Published: July 2016

ID #: 70410

Journal: Prev Chronic Dis

Authors: Patel AI, Grummon AH, Hampton KE, Oliva A, McCulloch, CE, Brindis CD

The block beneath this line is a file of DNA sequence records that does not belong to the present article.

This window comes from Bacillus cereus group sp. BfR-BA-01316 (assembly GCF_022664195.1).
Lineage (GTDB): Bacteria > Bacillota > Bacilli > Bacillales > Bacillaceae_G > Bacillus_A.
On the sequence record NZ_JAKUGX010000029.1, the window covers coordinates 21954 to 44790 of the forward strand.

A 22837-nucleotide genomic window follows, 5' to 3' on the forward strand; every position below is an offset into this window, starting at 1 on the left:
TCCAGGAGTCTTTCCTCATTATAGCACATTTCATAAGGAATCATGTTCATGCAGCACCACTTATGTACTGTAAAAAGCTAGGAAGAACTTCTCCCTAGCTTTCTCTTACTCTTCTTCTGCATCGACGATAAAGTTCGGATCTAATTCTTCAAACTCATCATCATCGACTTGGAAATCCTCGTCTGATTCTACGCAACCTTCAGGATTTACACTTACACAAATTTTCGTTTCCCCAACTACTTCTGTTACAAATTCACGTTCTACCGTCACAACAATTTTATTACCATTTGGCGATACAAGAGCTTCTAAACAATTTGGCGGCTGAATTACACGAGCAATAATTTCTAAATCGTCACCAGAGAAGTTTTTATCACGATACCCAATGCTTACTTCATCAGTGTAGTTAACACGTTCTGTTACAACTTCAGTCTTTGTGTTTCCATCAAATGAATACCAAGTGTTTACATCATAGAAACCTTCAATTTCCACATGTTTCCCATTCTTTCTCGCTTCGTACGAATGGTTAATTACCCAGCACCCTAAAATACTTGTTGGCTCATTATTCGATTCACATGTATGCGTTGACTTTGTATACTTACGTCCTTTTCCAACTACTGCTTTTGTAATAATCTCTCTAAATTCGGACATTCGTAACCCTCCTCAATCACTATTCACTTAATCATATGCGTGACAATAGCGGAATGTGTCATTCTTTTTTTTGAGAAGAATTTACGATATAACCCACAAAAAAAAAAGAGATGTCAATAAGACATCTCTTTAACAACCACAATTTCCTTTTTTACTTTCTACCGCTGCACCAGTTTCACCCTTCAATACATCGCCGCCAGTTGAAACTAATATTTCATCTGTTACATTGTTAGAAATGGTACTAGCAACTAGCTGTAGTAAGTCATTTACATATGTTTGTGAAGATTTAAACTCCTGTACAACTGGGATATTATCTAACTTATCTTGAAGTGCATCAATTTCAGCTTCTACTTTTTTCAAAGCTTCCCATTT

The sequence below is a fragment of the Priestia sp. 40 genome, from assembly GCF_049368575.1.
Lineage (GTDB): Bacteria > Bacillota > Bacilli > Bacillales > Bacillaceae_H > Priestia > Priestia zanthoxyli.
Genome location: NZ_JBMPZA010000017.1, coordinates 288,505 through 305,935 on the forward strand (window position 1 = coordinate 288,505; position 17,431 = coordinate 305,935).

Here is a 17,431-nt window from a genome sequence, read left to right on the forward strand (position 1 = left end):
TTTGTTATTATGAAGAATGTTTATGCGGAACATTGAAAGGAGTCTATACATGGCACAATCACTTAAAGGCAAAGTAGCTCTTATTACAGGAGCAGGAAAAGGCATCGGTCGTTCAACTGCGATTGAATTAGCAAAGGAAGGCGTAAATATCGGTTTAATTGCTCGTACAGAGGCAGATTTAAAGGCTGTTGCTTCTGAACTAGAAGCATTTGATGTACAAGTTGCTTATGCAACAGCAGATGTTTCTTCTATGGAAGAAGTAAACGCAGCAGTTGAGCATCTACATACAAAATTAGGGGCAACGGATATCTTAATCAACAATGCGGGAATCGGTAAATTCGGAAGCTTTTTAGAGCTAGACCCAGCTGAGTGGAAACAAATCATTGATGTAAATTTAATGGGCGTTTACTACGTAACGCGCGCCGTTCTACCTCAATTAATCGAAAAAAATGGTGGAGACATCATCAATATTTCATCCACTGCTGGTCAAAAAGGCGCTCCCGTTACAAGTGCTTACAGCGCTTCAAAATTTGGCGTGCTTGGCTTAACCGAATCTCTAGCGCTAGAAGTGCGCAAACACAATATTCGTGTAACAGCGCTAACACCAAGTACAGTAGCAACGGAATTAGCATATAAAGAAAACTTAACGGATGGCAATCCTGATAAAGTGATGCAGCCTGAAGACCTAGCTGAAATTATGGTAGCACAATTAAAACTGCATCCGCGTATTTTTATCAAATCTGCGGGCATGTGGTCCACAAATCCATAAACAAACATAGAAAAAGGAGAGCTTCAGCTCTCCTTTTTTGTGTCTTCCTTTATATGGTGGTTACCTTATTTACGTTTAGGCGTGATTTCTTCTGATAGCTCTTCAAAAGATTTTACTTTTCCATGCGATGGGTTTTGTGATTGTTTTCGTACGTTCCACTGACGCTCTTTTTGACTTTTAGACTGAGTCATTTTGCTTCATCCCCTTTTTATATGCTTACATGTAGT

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This study aimed to examine the efficacy and cost of two water delivery systems—water dispensers with cups and water coolers with cups—in increasing students’ lunchtime intake of water in lower-income middle schools. Twelve middle schools in the San Francisco Bay Area participated in a cluster randomized control trial in which they were assigned to one of two cafeteria water delivery systems and received six weeks of promotional activities and water cups or served as a control with no intervention and only traditional water fountains. Students completed surveys about their lunchtime beverage intake and observational data were collected. There was a significant increase in the odds of students drinking water in schools with promotions, cups, and water dispensers compared with control schools with traditional drinking fountains. The average cost of dispenser and water cooler programs was similar, at approximately $0.04 per student per day over a 5-year period. This study suggests that providing water in small dispensers with cups may be a feasible, low-cost option for schools that can increase students’ water intake at lunchtime.

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